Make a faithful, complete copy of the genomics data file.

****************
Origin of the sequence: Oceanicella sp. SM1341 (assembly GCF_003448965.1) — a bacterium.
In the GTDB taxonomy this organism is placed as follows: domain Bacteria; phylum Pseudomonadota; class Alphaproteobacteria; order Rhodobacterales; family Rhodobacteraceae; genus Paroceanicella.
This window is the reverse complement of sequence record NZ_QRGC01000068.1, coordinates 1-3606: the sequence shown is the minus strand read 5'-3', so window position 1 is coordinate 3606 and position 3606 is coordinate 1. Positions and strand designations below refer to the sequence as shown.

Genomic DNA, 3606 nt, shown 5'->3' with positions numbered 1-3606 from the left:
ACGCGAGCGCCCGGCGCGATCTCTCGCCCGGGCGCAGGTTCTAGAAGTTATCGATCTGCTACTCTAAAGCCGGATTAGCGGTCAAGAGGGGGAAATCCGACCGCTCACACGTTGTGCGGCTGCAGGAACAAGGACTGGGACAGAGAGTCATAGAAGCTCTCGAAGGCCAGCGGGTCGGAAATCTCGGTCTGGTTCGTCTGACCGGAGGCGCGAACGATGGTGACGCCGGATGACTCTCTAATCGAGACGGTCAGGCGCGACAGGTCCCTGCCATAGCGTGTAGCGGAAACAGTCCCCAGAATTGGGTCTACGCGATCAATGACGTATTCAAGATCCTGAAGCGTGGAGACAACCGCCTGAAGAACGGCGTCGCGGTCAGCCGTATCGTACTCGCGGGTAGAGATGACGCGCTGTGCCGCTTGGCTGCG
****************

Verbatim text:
Origin of the sequence: Oceanicella sp. SM1341 (assembly GCF_003448965.1) — a bacterium.
In the GTDB taxonomy this organism is placed as follows: domain Bacteria; phylum Pseudomonadota; class Alphaproteobacteria; order Rhodobacterales; family Rhodobacteraceae; genus Paroceanicella.
This window is the reverse complement of sequence record NZ_QRGC01000068.1, coordinates 1-3606: the sequence shown is the minus strand read 5'-3', so window position 1 is coordinate 3606 and position 3606 is coordinate 1. Positions and strand designations below refer to the sequence as shown.

Genomic DNA, 3606 nt, shown 5'->3' with positions numbered 1-3606 from the left:
ACGCGAGCGCCCGGCGCGATCTCTCGCCCGGGCGCAGGTTCTAGAAGTTATCGATCTGCTACTCTAAAGCCGGATTAGCGGTCAAGAGGGGGAAATCCGACCGCTCACACGTTGTGCGGCTGCAGGAACAAGGACTGGGACAGAGAGTCATAGAAGCTCTCGAAGGCCAGCGGGTCGGAAATCTCGGTCTGGTTCGTCTGACCGGAGGCGCGAACGATGGTGACGCCGGATGACTCTCTAATCGAGACGGTCAGGCGCGACAGGTCCCTGCCATAGCGTGTAGCGGAAACAGTCCCCAGAATTGGGTCTACGCGATCAATGACGTATTCAAGATCCTGAAGCGTGGAGACAACCGCCTGAAGAACGGCGTCGCGGTCAGCCGTATCGTACTCGCGGGTAGAGATGACGCGCTGTGCCGCTTGGCTGCG